There are several tax-advantaged accounts available that can help you save for retirement. A health savings account, or HSA, is one of the best options available.
While an HSA may not sound like a retirement account, it can be used as one. And it has some significant benefits, compared with other options such as a 401(k) or an IRA.
Despite the unique advantages an HSA provides, the majority of workers who have access to one through an employer don't actually take advantage of it. And they're losing out on a top-tier retirement savings opportunity.
Millions of Americans are missing a chance to save
According to a recent survey conducted by Schwab, almost 8 in 10 workers are offered access to a health savings account at work. Yet just 49% of employees actually make use of it.
HSAs are open to people with qualifying high-deductible health plans. The ostensible purpose of them is to help defray the costs of medical care. Workers can opt to have money taken from their paychecks and put into their HSAs, up to annual contribution limits, and can withdraw the money any time for medical care.
But HSAs are more than just a way to pay for medical care. They're a great retirement savings account because you don't have to use the money you put into them in the year of your contribution. You can invest it and allow it to grow for as long as you'd like.
Eventually, as a senior, you could withdraw the funds to pay for medical care if you want. But you also have the option to make penalty-free withdrawals for any purpose after age 65. Just keep in mind, you'll still have to pay taxes on any withdrawals not used for medical expenses.
An HSA is great for retirement savings
HSAs aren't just top-tier savings accounts because you can use the money for anything you want later in life. After all, that's true for other investment accounts, as well, such as 401(k)s and IRAs.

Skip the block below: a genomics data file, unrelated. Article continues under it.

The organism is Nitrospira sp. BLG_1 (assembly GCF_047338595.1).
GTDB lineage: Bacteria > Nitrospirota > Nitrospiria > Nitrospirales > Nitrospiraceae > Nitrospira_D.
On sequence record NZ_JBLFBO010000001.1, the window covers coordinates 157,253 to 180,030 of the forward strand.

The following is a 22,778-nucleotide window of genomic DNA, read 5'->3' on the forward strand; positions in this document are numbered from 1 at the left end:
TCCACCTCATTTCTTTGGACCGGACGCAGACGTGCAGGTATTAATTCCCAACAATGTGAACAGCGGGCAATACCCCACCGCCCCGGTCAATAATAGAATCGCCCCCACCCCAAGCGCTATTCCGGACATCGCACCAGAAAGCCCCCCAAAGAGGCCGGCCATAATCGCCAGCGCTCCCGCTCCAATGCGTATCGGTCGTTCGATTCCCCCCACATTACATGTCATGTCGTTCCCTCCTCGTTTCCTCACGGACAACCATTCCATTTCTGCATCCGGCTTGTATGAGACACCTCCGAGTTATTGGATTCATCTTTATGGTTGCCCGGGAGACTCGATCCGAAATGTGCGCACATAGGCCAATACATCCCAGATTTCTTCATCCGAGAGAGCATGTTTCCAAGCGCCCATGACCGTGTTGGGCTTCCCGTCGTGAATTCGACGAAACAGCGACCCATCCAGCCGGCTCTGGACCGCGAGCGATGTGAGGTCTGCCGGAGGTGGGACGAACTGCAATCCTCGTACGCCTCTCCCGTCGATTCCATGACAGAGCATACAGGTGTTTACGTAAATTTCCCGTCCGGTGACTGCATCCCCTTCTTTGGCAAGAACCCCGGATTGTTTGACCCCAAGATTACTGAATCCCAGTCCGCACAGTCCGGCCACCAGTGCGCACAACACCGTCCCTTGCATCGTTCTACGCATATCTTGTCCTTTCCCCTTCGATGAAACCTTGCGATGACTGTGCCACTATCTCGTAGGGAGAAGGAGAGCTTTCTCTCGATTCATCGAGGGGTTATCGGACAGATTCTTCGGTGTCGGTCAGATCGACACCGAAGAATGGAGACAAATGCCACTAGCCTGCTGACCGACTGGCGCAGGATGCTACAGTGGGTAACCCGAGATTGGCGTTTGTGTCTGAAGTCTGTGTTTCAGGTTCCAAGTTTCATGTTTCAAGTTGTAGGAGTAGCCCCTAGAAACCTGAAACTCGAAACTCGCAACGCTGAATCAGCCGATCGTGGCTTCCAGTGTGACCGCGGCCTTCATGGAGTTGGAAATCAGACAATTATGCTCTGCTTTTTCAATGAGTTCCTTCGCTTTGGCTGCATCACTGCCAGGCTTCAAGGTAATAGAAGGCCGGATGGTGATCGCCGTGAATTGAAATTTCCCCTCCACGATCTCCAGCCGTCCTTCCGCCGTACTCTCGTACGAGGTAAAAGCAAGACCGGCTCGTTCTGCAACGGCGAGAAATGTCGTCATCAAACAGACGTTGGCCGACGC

There's a really good reason why health savings accounts are one of the best investment accounts to save for your future. These accounts provide better tax benefits than any other tax-advantaged investment plans, including traditional or Roth IRAs or 401(k)s.
With traditional and Roth IRAs and 401(k)s, you must choose when you want to claim a tax break. You can invest with pre-tax dollars in traditional accounts, but the money you withdraw as a senior is taxed at your ordinary income tax rate. With Roths, the opposite is true. You can make tax-free withdrawals, but can't invest with pre-tax funds.
With HSAs, you get to do both. You can claim a deduction for HSA contributions in the year they're made. And if you use the money for qualifying medical expenses, the money can also be withdrawn tax free. No other account provides this option -- which is why it's such a shame the majority of people offered an HSA don't use one.
If you don't end up using your HSA money for medical expenses, you are taxed at your ordinary rate for withdrawals as a senior (just as you would be with a traditional 401(k) or IRA account). But at worst, that means that your HSA provides the same benefits as a 401(k) or IRA.
Since estimates suggest a typical senior couple could end up spending around $295,000 throughout retirement on out-of-pocket medical expenditures, there's a very good chance that you will be able to use your HSA for medical care and get the extra tax benefits.
If you're one of the millions of Americans with access to an HSA who isn't taking advantage of it, now might be the time to change that so you can put this top-tier retirement account to work for you.